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Northern Aegean Dolphin Project

Dolphins have played an important role in Greek culture since ancient times: they have been celebrated in works of art, linked with the gods, and studied by Aristotle. According to some accounts, dolphins were held in such high regard that killing them was equivalent to killing a person and the crime was therefore punishable by death. Paradoxically, over the last 100 years, dolphin populations have declined dramatically, due to overfishing and the consequent depletion of fish-stocks, deliberate killing, fishing-gear entanglement and consumption or suffocation by marine debris, underwater noise pollution, collision with large vessels etc. 

Dolphins belong to the order of Cetacea, along with whales, beaked whales and porpoises. Currently, there are four species of dolphins living permanently in the Mediterranean; the bottlenose dolphin, the short-beaked common dolphin, the striped dolphin and the Risso’s dolphin. Due to their declining populations they have been included in the IUCN Red List of Threatened Species, whereas various international and regional agreements, European and national legislations aim towards the protection of these species. Deep knowledge and understanding on the population status and trends, the behavior, social organization and ecology of dolphin species are key elements, in order to design and implement solid and integrated conservation measures. 

In Greece, although there is some progress in knowledge regarding dolphin populations during the past fifteen years, we still have important gaps to fill in order to proceed to efficient and targeted conservation measures for dolphin species protection. MOm’s Northern Aegean Dolphin Project is an effort to learn more about the dolphin populations in the wider area of the National Marine Park of Alonissos Northern Sporades (NMPANS), Greece. Despite the fact that NMPANS is an officially designated Marine Protected Area, no systematic research effort has been carried out so far to study their populations and ecology.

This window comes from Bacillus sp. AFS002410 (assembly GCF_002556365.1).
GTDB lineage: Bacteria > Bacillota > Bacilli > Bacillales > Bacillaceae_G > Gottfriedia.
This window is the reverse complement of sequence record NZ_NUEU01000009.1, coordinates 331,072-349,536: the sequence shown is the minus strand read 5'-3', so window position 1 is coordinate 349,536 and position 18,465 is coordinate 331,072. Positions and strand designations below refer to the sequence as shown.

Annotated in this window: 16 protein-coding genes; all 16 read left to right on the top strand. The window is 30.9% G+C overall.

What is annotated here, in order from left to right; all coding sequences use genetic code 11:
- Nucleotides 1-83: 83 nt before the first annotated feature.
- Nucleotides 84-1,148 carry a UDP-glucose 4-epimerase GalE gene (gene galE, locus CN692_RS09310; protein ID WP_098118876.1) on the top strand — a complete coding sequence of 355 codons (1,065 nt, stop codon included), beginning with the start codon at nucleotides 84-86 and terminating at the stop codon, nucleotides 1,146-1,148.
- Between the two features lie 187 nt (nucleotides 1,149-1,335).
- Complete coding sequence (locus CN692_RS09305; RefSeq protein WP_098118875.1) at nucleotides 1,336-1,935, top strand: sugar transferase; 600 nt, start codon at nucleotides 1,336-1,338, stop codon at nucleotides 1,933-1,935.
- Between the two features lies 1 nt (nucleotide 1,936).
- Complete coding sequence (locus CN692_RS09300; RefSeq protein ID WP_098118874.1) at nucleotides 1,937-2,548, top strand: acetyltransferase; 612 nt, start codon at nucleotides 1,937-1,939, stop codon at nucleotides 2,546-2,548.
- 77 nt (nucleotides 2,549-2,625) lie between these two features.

People interested in supporting the project join MOm’s research team, being actively involved in daily field surveys at sea, collecting and processing important data on dolphin populations. Participation does not presuppose prior knowledge on marine mammal biology or research technique protocols; throughout the project MOm’s researchers guide the team through and explain the procedures. Additionally, in the evenings educational seminars are being held by MOm’s expert stuff, which are intended to provide valuable insights and understanding regarding marine mammals, monitoring techniques and the local marine environment.